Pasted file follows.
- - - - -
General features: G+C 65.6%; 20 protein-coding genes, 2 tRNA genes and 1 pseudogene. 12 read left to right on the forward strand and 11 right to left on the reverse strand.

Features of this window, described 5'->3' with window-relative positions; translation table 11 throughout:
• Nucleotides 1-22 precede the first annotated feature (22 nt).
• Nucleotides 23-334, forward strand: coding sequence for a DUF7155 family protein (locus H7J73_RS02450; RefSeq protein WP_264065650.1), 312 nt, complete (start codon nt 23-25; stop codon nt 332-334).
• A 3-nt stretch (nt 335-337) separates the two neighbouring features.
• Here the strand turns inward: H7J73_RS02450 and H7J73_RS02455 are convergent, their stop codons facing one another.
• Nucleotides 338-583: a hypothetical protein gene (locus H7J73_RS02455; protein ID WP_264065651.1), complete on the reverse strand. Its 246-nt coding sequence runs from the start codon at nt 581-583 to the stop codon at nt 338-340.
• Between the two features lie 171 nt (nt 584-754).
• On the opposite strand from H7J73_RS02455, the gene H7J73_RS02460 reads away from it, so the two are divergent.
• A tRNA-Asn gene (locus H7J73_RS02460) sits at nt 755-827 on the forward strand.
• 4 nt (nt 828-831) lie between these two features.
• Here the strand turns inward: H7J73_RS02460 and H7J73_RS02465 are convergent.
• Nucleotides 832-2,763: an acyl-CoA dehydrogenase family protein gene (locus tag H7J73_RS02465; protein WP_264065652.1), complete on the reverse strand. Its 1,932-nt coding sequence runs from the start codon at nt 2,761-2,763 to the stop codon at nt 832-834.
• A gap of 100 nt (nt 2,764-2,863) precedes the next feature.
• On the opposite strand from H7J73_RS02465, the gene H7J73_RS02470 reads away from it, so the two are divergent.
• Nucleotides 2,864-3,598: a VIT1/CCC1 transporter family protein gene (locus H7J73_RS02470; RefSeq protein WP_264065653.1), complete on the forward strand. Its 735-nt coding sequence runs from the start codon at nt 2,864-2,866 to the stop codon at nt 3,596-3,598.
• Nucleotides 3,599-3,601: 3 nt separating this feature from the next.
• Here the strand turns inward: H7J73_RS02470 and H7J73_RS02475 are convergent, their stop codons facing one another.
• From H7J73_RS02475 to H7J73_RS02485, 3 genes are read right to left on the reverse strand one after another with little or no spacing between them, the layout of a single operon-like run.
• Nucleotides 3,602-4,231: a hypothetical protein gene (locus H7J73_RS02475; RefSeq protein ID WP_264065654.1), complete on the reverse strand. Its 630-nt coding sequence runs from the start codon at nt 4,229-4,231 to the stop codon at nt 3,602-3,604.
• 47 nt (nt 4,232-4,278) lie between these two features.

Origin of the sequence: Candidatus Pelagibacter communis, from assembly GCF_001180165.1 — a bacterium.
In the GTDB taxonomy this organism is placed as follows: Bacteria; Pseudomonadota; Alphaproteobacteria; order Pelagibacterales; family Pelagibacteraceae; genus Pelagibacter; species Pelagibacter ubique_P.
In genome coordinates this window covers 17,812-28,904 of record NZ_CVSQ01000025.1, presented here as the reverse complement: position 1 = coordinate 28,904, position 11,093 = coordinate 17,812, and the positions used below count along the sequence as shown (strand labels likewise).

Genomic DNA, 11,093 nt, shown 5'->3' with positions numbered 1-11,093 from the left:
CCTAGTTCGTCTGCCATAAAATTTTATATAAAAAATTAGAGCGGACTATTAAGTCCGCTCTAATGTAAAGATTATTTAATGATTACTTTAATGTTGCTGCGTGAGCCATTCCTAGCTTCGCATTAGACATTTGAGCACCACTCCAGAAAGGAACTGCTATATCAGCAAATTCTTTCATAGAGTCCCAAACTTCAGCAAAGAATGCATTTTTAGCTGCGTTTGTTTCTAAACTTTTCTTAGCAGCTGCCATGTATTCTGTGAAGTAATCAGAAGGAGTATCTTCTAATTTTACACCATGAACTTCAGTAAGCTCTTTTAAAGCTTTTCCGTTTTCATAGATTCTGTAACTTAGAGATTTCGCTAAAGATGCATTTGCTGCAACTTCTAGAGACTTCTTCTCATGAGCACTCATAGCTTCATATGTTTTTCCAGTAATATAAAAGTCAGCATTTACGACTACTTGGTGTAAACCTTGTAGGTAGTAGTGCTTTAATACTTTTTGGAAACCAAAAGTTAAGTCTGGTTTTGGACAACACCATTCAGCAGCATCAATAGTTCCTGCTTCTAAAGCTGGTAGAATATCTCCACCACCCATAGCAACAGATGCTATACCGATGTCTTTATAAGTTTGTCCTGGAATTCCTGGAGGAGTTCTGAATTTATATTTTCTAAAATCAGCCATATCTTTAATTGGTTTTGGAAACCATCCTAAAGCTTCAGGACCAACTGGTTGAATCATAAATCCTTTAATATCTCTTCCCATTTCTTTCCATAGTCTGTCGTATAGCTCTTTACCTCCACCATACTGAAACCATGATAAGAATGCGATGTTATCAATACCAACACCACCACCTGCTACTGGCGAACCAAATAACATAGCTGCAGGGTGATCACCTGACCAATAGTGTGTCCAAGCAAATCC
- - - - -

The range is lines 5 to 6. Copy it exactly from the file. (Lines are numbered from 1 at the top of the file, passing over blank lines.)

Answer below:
• A 3-nt stretch (nt 335-337) separates the two neighbouring features.
• Here the strand turns inward: H7J73_RS02450 and H7J73_RS02455 are convergent, their stop codons facing one another.